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The phrase is from "Hacksaw Ridge" movie. It's about Desmond Doss who voluntarily enlisted in WWII but refused to carry a weapon because of his religious beliefs. Now the company's commander is talking to the drill sergeant to decide what to do with Doss. The drill sergeant: "Perhaps we could help make believe in his idea."

Sergeant: Perhaps we could help make believe in his idea.

Commander: Yeah, you restrict him to barracks and KP. If he throws God at you, you throw Hell right at him. I want him gone.

I'm not sure what does "help make believe" mean.

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  • Are you familiar with the idiom make believe?
    – choster
    Feb 13, 2017 at 16:06
  • Yes, I am. But it doesn't make any sense to me with "to help" in this context. Feb 13, 2017 at 16:10
  • @choster "make believe", meaning "pretend" or "imagine", has a different meaning from this use of "help make believe" here.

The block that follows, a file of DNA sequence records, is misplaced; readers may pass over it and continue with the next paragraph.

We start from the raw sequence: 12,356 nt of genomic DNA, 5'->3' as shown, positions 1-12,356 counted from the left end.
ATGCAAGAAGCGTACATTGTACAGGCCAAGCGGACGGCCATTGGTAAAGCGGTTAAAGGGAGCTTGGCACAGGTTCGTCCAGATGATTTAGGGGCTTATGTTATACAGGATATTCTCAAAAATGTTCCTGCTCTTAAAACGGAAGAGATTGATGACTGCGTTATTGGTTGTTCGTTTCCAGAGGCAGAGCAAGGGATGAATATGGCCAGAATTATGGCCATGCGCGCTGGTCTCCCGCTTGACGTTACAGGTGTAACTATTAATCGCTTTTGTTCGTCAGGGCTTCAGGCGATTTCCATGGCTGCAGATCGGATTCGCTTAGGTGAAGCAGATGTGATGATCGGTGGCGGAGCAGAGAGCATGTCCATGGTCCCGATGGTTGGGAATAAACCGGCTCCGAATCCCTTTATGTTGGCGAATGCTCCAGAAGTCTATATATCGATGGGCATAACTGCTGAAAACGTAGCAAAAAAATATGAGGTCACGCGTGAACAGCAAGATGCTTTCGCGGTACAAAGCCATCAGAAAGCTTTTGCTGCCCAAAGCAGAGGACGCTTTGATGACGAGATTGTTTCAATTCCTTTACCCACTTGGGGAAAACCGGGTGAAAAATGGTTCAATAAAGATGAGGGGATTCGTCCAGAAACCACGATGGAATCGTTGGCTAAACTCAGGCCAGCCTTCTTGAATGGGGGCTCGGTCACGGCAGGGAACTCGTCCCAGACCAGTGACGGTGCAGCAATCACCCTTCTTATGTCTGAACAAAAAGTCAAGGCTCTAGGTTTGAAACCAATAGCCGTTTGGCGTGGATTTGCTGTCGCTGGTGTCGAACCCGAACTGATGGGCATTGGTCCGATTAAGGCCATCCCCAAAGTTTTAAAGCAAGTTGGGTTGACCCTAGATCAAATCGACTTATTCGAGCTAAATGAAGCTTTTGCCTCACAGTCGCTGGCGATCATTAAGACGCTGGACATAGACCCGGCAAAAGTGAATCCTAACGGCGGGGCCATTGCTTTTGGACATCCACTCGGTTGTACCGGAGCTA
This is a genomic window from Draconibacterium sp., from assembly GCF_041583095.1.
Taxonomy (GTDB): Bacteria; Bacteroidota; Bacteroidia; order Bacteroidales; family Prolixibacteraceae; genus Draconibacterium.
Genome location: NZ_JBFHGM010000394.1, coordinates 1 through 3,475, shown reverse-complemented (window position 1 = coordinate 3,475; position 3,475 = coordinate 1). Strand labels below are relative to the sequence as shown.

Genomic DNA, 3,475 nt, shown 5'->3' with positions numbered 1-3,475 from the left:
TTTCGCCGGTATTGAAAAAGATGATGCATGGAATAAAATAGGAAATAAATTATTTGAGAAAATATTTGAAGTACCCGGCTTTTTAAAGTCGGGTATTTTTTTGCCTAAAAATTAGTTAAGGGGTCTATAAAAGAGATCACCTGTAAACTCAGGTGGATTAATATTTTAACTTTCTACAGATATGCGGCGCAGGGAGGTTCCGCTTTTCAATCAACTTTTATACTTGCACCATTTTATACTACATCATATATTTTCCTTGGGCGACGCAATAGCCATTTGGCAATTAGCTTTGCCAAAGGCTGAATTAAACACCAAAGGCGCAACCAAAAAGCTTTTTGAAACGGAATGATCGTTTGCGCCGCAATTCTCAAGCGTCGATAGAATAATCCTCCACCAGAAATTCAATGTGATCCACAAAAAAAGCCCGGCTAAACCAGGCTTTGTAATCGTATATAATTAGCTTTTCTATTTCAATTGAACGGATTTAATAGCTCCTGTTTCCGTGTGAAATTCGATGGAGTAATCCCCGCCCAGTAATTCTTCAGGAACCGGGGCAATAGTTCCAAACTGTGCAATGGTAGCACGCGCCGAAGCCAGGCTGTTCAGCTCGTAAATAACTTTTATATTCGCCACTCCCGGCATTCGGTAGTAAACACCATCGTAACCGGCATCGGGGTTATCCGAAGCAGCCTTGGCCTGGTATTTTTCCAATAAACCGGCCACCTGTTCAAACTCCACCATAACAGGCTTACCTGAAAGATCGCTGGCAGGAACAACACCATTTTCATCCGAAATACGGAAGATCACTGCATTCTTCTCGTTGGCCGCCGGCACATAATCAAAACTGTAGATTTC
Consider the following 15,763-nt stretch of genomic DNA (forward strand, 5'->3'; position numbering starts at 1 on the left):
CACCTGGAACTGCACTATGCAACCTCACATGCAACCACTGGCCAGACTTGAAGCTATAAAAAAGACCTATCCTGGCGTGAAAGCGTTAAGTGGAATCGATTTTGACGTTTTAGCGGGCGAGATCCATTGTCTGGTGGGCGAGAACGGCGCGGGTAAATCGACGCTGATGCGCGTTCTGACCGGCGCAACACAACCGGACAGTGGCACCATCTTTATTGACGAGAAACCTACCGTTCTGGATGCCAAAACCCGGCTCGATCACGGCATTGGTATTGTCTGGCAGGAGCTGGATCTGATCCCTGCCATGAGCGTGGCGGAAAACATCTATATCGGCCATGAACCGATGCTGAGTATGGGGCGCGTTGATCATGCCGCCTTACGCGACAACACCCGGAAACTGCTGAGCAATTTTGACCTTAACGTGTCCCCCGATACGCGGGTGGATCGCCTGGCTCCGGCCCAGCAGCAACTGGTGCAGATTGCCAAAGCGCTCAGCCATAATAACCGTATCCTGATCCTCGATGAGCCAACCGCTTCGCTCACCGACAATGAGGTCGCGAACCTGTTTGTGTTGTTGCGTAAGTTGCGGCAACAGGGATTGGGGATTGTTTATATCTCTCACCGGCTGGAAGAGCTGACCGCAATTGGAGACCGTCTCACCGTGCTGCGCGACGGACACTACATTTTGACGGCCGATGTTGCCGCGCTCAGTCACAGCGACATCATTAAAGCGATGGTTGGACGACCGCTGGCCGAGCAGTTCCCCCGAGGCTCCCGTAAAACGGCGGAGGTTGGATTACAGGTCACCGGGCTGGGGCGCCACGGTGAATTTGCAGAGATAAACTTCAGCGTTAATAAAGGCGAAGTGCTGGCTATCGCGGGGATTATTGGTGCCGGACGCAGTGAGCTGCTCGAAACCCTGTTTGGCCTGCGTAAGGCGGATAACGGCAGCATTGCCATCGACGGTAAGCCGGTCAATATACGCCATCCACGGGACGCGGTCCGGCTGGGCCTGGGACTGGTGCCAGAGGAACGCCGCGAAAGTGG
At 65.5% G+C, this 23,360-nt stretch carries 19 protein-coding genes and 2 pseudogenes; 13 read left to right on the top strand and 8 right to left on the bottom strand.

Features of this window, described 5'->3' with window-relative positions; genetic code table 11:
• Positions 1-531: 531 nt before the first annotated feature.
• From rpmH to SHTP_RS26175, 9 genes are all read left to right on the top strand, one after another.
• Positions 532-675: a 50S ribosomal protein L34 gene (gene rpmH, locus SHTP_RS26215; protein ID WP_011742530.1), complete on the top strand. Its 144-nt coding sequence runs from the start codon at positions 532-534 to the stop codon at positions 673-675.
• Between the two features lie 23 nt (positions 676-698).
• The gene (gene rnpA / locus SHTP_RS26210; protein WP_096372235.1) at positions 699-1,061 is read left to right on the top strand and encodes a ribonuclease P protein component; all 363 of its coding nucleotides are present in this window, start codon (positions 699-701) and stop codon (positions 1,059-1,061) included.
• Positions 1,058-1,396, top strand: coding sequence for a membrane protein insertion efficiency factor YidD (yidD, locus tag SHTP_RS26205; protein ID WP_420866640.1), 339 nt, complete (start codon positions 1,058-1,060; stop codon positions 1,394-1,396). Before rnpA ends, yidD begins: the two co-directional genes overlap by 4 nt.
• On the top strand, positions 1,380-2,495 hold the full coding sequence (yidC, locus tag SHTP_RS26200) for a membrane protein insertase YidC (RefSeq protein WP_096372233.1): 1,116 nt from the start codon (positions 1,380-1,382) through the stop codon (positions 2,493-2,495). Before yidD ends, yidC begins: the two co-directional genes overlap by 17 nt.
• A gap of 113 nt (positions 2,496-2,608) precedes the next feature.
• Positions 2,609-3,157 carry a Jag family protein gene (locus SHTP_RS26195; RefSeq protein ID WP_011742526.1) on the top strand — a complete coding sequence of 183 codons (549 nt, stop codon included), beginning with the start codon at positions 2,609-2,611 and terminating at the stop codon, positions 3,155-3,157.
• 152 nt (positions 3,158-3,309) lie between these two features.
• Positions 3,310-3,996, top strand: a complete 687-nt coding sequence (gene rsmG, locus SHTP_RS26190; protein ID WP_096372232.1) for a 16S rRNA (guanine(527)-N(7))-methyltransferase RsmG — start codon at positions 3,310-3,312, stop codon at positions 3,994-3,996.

– Andrew
    Feb 13, 2017 at 17:22

1 Answer 1

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"Help make (him) believe" is a combination of two modal verbs:

Help him believe

Make him believe

To "help someone believe" is to give someone reasons or encouragement to believe in something. To "make someone believe" is to force someone to believe in something. So to "help make him believe" is to assist forcing him to believe in something.

Note that there should be a "him" there, which is missing from your quote. It's possible you misheard the quote, or it could be an ellipsis where the "him" is implied. In normal speech, the "him" can be very subtle, and pronounced like:

Perhaps we can help make'm believe.

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  • Thatnk you. The quote is from official subtitles, so if there was "him" it's subtitle makers who misheard. Feb 13, 2017 at 18:04
  • @DmitriyEsarev It's possible. I've been meaning to watch that movie so perhaps I'll get to it tonight and let you know.
    – Andrew
    Feb 13, 2017 at 19:04
  • I would appreciate that Feb 13, 2017 at 19:05

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